Liability for accountants in the age of automation
How is liability determined when something goes wrong in an automated process?

Self-driving cars, production lines, chatbots – it’s safe to say automation has found its way into almost every aspect of society. Accounting is no exception – with aspects of accounting tasks becoming automated, it is worth understanding what this means for an accounting practice’s risk profile. Whether a software tool malfunctions, a security system fails to operate, or an employee presses the wrong button, automation is not failproof. So, what does this mean in terms of liability for financial loss if something does go wrong? And how is liability determined if a claim arises due to a technical complexity? Let’s look at some of the events that can arise from technological difficulties, and how liability may be determined in these instances.

Malfunctions & Breakdowns

Where there is technology, there is also possibility of a breakdown or malfunction. If your practice has automated some simple tasks which were previously performed manually, it’s important to have a back-up plan in place, in the event this happens. This can even be as simple as ensuring there is an employee in your practice who is trained to perform the task manually should the need arise. Given many automated tasks are those repetitive, rule-based tasks which may have been previously performed in junior roles, it’s possible your skills in those areas may not be up to scratch anymore.

If a malfunction or breakdown leads to your client holding your business responsible for financial loss, it may be covered under insurance in some instances. For example, if a glitch in your computer system led to a client’s files or data being inaccessible, and they were unable to recover all their documentation, your Professional Indemnity Insurance might cover the cost of the claim.

In some cases of technical glitches, the liability may ultimately sit with the manufacturer or provider of your systems or software, and you may have a claim against them for the data loss. However, your practice may still need to initially defend claims from impacted clients as their engagement agreement is with your practice rather than the software manufacturer or provider. You could also still have some liability to the client if the data loss is partly due to an act or omission of your practice in maintaining and operating the system.

Human Error

While automation greatly reduces the probability of human error, it does not eliminate it. Depending on the automation software, any required human input at some stage can be enough to trigger a human error. It can be as simple as entering an incomplete data file or running a function incorrectly. It’s therefore important for accounting practices to ensure all reasonable care is taken even where there is automation in place. Costly claims of litigation can arise from minor human errors, or in misusing software, and having quality controls in place can help reduce the likelihood of these claims.

Cloud Accounting & Cyber Risk

There may be a perception that cloud accounting is bulletproof, but this is no longer the case, with cyber attacks on cloud services having doubled in the last few years. This means that it is no longer sufficient for accounting practices to just rely only on the security of the cloud service provider, but also need to have in place infrastructure of their own to protect their business from cyber criminals. If a client of yours suffers a financial loss due to a cyber-attack experienced by your cloud or SaaS provider, the consequences to your business can be significant. Although the liability for the loss may ultimately sit with your cloud service provider, the impact to your reputation could be difficult to repair in the long run.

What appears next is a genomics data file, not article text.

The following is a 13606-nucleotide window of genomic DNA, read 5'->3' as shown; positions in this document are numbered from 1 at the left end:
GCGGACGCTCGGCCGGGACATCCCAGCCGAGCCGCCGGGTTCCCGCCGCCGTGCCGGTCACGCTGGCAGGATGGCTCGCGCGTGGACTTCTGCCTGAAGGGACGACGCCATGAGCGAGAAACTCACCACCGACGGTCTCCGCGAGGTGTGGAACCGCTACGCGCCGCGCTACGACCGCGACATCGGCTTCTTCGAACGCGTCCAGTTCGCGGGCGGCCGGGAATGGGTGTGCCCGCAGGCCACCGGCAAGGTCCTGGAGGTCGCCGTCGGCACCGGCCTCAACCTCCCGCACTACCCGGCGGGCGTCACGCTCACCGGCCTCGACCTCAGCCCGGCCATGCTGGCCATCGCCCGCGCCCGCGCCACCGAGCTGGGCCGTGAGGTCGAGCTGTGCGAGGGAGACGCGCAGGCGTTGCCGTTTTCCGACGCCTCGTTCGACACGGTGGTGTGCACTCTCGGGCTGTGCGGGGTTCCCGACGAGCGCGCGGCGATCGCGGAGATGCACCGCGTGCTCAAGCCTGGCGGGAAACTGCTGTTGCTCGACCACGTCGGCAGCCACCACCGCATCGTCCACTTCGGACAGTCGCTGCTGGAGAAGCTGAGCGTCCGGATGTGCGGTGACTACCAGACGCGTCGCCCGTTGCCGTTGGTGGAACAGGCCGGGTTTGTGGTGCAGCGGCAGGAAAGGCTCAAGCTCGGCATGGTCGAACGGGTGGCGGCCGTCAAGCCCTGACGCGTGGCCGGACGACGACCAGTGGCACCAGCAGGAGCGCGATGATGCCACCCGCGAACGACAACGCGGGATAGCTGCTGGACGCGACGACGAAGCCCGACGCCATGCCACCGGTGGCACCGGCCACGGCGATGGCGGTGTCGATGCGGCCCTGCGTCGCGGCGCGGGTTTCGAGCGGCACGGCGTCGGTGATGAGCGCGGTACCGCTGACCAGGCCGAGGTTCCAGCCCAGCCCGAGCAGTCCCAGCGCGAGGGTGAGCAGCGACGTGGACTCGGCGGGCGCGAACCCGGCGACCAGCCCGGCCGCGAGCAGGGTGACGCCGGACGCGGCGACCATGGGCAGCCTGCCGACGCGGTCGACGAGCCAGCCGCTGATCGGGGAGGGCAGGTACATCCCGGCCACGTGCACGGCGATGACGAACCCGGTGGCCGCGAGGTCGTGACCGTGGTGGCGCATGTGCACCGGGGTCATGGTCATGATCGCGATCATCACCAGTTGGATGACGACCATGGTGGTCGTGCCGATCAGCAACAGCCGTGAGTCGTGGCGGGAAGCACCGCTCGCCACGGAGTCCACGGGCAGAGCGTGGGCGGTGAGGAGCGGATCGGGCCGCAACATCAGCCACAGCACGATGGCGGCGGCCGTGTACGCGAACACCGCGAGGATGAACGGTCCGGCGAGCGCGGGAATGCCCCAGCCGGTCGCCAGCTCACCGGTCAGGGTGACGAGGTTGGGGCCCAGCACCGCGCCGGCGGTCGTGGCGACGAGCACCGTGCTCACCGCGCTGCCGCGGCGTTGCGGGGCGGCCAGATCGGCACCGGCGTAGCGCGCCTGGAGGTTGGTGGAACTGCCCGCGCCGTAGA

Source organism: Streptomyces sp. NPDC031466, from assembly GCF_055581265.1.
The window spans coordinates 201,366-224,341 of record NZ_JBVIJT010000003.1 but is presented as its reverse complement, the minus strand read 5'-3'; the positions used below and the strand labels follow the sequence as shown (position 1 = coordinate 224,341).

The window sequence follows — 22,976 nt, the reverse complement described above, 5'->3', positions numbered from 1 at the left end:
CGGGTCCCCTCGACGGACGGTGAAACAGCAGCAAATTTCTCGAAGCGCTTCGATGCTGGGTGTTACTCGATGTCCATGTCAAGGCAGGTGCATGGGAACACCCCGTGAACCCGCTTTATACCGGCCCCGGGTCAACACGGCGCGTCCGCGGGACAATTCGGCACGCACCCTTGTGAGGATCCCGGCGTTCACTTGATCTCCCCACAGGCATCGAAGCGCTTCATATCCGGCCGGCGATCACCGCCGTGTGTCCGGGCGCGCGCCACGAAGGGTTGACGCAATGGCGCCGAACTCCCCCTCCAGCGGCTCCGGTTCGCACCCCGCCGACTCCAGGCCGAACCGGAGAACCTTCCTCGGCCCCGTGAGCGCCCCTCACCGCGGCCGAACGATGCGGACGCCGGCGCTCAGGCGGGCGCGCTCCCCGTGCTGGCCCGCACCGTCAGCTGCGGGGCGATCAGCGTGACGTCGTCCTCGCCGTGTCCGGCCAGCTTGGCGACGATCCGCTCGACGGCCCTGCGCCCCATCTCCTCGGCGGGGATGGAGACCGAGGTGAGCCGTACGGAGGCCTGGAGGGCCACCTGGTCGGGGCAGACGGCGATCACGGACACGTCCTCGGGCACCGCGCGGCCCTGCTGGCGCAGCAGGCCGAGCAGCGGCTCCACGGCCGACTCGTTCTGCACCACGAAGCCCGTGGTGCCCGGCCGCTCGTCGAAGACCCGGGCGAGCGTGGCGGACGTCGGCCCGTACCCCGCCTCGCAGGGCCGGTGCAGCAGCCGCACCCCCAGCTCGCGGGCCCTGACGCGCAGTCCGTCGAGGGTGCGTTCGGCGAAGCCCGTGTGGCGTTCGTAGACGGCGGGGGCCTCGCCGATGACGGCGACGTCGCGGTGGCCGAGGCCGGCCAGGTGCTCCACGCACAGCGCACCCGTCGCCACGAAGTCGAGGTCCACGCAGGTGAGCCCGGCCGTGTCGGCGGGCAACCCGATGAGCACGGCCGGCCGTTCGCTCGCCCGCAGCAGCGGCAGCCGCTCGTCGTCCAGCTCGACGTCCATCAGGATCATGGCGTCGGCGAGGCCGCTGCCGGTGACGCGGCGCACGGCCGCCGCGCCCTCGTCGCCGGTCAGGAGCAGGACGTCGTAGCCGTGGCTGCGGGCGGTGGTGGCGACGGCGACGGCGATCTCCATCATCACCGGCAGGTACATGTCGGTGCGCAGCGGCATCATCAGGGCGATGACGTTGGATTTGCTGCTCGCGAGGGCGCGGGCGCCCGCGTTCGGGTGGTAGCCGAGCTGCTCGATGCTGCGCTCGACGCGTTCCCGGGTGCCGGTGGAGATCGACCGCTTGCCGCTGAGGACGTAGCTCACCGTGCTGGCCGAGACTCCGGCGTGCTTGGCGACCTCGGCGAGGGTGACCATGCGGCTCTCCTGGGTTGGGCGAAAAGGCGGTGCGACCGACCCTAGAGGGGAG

Staying relevant & flexible

Of course, one can’t discuss automation in accounting without addressing the potential impacts to accounting jobs. Predictions have pointed to automation mainly impacting work usually conducted at entry-level or graduate roles. Although cost and inertia of many businesses means automation may overtake jobs at a relatively slow rate, it means accountants need to ensure they are upskilling and diversifying their capabilities to suit higher-skill roles like financial planning and analysis or business controlling – which are still likely to be in high demand.

Managing your risk

While there are steps you can take to reduce your risk, you can’t eliminate it altogether, and that’s where insurance comes in. As a broker and accounting insurance specialist, Aon helps you find a policy customised for the common risk of your industry so you can have more confidence that you’ve found the right type of insurance for your business. If you’d like to find out more or get a quote, please click here. Alternatively, you can speak with our dedicated Accountants team on 1300 836 028 or email

The views expressed are those of the interviewee only and do not necessarily reflect those of Aon. Aon has taken care in the production of this document and the information contained in it has been obtained from sources that Aon believes to be reliable. Aon however does not make any representation as to the accuracy of the information received from third parties, nor its suitability of fitness for any purpose. This information is intended to provide general information only. It is not intended to be comprehensive, nor does it, or should it (under any circumstances) be construed as constituting legal advice. You should seek independent legal or other professional advice before acting or relying on any of the content of this information. Aon will not be responsible for any loss, damage, cost or expense you or anyone else incurs in reliance on or user of any information contained in this document.